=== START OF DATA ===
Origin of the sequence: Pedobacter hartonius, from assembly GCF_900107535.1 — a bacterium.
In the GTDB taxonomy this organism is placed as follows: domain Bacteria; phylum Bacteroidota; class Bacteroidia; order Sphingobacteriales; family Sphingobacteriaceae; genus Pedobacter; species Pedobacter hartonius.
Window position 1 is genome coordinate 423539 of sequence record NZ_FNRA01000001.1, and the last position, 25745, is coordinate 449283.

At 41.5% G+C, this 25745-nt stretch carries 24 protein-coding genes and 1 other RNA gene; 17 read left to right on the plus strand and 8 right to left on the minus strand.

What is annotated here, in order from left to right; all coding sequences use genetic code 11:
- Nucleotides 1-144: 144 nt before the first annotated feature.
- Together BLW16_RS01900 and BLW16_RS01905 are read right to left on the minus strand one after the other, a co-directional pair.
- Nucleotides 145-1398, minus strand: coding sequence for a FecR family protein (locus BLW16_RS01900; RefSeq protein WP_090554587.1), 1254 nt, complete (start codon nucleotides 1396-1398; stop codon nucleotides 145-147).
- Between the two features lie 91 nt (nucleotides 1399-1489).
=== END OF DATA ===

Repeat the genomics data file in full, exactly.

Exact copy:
Origin of the sequence: Pedobacter hartonius, from assembly GCF_900107535.1 — a bacterium.
In the GTDB taxonomy this organism is placed as follows: domain Bacteria; phylum Bacteroidota; class Bacteroidia; order Sphingobacteriales; family Sphingobacteriaceae; genus Pedobacter; species Pedobacter hartonius.
Window position 1 is genome coordinate 423539 of sequence record NZ_FNRA01000001.1, and the last position, 25745, is coordinate 449283.

At 41.5% G+C, this 25745-nt stretch carries 24 protein-coding genes and 1 other RNA gene; 17 read left to right on the plus strand and 8 right to left on the minus strand.

What is annotated here, in order from left to right; all coding sequences use genetic code 11:
- Nucleotides 1-144: 144 nt before the first annotated feature.
- Together BLW16_RS01900 and BLW16_RS01905 are read right to left on the minus strand one after the other, a co-directional pair.
- Nucleotides 145-1398, minus strand: coding sequence for a FecR family protein (locus BLW16_RS01900; RefSeq protein WP_090554587.1), 1254 nt, complete (start codon nucleotides 1396-1398; stop codon nucleotides 145-147).
- Between the two features lie 91 nt (nucleotides 1399-1489).